Regular readers of this blog already know I hate to fish. Sorry, I just do. My father tried to use fishing as a paternal bonding experience (one, I might add, from which our relationship never quite recovered). I would rather have had my intestines pulled out through my nose than get in a little rowboat and fish. There’s an earlier blog going through all of this in great detail and you can read it if you want. I’m done talking about it here. It makes my stomach hurt. Let’s get back to business.
My dad’s favorite bait was live crickets. We used to carry in the boat a metal mesh jar swarming with live black crickets. The jar had a big opening in the top, but the crickets weren’t smart enough to use the opening to escape. They would sit there in the jar with a giant exit hole right above them and never jump out. When we wanted one, we just reached into the yawning hole and pulled one out.
Turns out crickets aren’t very bright, which I suspect is how an entire species ends up with its highest and best use being fish food.
Before you could fish you had to stick your hand in the jar of swarming crickets, pluck one out, and then run the hook from the back of its head all the way through its torso, exiting at the end of the cricket where most other things exited the cricket. It was charming.
I had nothing against crickets, yet we recreated by skewering them to feed to fish. At one point I asked my father why we had to start with live crickets if all we were going to do was execute them with a hook. I don’t recall ever getting a satisfactory answer.
So what does this barbaric little ritual have to do with business?
You see, occasionally a cricket would wriggle from my hands whilst I was trying (not too enthusiastically) to put him on the hook. When that happened, almost by instinct, I would begin clamoring around the boat trying to recapture him. It wasn’t that I cared at all about getting him on the hook, I just didn’t want him hopping up in my ear or up my shorts.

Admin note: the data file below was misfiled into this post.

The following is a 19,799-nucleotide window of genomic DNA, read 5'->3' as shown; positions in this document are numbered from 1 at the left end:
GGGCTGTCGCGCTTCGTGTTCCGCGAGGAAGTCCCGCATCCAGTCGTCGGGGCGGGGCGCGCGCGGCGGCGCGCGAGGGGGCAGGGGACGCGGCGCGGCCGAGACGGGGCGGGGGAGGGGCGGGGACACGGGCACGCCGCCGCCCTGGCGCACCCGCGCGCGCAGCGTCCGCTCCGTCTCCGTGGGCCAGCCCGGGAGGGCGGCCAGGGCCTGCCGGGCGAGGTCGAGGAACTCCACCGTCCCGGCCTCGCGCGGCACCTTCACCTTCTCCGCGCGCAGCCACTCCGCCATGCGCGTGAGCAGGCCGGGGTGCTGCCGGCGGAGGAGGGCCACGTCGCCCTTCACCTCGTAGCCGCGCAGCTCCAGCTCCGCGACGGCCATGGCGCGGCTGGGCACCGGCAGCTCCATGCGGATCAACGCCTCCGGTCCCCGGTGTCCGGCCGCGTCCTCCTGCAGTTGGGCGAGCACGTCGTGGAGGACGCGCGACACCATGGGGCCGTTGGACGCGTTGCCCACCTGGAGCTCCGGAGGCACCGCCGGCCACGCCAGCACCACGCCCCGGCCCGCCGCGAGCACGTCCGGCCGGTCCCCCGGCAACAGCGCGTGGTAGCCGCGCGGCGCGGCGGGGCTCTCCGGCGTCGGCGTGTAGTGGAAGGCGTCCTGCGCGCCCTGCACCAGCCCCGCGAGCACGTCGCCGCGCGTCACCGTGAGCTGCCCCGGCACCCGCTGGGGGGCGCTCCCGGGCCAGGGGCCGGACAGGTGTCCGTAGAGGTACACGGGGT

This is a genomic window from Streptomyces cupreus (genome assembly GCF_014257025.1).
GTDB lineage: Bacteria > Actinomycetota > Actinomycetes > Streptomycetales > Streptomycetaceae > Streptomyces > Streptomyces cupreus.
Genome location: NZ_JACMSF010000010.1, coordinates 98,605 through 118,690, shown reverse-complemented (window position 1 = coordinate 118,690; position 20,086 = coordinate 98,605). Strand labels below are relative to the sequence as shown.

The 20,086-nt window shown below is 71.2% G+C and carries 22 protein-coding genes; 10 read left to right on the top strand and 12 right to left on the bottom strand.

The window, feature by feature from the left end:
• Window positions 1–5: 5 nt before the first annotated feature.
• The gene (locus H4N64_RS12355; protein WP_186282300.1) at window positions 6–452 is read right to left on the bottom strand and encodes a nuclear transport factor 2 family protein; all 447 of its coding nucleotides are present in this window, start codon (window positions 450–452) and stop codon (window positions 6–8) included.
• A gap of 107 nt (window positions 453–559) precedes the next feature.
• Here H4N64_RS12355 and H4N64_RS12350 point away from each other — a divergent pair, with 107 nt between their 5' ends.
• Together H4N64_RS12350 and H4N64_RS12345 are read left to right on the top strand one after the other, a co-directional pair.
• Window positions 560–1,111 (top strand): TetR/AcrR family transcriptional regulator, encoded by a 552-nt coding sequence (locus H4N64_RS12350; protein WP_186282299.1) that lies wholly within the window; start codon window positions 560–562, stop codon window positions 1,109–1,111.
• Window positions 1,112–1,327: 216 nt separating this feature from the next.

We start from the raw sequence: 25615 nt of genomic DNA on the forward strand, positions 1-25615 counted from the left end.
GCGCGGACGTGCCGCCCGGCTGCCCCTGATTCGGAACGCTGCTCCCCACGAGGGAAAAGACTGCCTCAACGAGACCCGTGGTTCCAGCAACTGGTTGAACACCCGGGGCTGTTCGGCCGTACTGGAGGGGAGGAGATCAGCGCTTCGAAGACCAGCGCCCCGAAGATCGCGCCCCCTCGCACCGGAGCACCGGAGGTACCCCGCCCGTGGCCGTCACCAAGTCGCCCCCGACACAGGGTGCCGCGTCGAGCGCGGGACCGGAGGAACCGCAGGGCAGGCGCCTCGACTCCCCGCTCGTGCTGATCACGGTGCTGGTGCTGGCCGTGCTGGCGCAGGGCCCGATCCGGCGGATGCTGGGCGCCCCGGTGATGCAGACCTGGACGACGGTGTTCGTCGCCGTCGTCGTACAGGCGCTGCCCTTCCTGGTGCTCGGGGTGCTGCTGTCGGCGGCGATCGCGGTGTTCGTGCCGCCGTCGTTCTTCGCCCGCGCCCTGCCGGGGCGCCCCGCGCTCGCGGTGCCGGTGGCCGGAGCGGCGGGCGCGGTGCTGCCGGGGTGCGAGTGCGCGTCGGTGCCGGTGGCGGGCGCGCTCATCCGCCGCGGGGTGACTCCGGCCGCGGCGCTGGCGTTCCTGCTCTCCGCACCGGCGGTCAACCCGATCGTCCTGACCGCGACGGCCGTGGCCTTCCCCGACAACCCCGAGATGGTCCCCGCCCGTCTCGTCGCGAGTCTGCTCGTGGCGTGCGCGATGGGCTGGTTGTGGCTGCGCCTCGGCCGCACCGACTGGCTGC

“What in the hell are you doing,” my father would growl as I tried to trap the runaway. “If we run out of crickets then you can chase that one. Just get another from the jar and start fishing.”
At the time I just thought my dad was being a jerk. Decades later, I realize that my father was simply trying to be efficient. If you have an entire jar of crickets that you can access immediately, why waste time chasing one lucky runaway around the boat? He wanted me to get my line into the water faster so we could catch more fish.
Ever find yourself working on a low priority task instead of finishing the big projects? Ever waste time with busy work when you could be making a difference? Do you run and run and run to mark little items off your to-do list without really thinking about the big picture?
You cricket chaser, you.
Business is tough. Hang in. If we can help you, just let us know.
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Jeff Whittle founded and launched Whittle & Partners in 2011. Before that, Jeff practiced law in Dallas for 15 years and has an additional 20 years of executive business experience. He has run businesses ranging from startups to 300-employee operations.